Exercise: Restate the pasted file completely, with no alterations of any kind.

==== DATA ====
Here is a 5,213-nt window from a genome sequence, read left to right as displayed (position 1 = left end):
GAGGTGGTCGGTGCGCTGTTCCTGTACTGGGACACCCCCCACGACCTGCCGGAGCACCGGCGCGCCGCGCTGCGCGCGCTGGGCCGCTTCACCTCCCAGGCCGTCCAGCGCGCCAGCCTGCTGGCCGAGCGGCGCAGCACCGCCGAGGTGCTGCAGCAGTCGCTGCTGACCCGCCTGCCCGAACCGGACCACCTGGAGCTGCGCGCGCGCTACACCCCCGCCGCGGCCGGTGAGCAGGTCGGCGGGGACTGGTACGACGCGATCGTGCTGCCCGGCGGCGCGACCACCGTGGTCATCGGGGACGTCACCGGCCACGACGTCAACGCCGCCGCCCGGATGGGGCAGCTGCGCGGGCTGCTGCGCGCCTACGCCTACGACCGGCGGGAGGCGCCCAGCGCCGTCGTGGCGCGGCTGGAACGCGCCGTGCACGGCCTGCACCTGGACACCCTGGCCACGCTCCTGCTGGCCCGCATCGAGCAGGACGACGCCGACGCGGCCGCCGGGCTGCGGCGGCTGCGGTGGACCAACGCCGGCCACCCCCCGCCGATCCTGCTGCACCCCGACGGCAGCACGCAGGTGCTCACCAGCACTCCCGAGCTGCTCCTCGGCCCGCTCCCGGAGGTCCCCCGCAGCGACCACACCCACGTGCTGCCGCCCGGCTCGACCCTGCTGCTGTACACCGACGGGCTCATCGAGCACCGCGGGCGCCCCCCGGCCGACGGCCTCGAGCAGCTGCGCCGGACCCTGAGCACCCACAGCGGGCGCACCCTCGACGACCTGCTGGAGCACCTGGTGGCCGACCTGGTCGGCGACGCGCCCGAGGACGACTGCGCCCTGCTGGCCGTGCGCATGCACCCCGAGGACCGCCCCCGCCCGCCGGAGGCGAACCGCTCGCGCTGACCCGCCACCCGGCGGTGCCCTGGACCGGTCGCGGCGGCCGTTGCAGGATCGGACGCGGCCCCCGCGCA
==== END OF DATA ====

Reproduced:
Here is a 5,213-nt window from a genome sequence, read left to right as displayed (position 1 = left end):
GAGGTGGTCGGTGCGCTGTTCCTGTACTGGGACACCCCCCACGACCTGCCGGAGCACCGGCGCGCCGCGCTGCGCGCGCTGGGCCGCTTCACCTCCCAGGCCGTCCAGCGCGCCAGCCTGCTGGCCGAGCGGCGCAGCACCGCCGAGGTGCTGCAGCAGTCGCTGCTGACCCGCCTGCCCGAACCGGACCACCTGGAGCTGCGCGCGCGCTACACCCCCGCCGCGGCCGGTGAGCAGGTCGGCGGGGACTGGTACGACGCGATCGTGCTGCCCGGCGGCGCGACCACCGTGGTCATCGGGGACGTCACCGGCCACGACGTCAACGCCGCCGCCCGGATGGGGCAGCTGCGCGGGCTGCTGCGCGCCTACGCCTACGACCGGCGGGAGGCGCCCAGCGCCGTCGTGGCGCGGCTGGAACGCGCCGTGCACGGCCTGCACCTGGACACCCTGGCCACGCTCCTGCTGGCCCGCATCGAGCAGGACGACGCCGACGCGGCCGCCGGGCTGCGGCGGCTGCGGTGGACCAACGCCGGCCACCCCCCGCCGATCCTGCTGCACCCCGACGGCAGCACGCAGGTGCTCACCAGCACTCCCGAGCTGCTCCTCGGCCCGCTCCCGGAGGTCCCCCGCAGCGACCACACCCACGTGCTGCCGCCCGGCTCGACCCTGCTGCTGTACACCGACGGGCTCATCGAGCACCGCGGGCGCCCCCCGGCCGACGGCCTCGAGCAGCTGCGCCGGACCCTGAGCACCCACAGCGGGCGCACCCTCGACGACCTGCTGGAGCACCTGGTGGCCGACCTGGTCGGCGACGCGCCCGAGGACGACTGCGCCCTGCTGGCCGTGCGCATGCACCCCGAGGACCGCCCCCGCCCGCCGGAGGCGAACCGCTCGCGCTGACCCGCCACCCGGCGGTGCCCTGGACCGGTCGCGGCGGCCGTTGCAGGATCGGACGCGGCCCCCGCGCA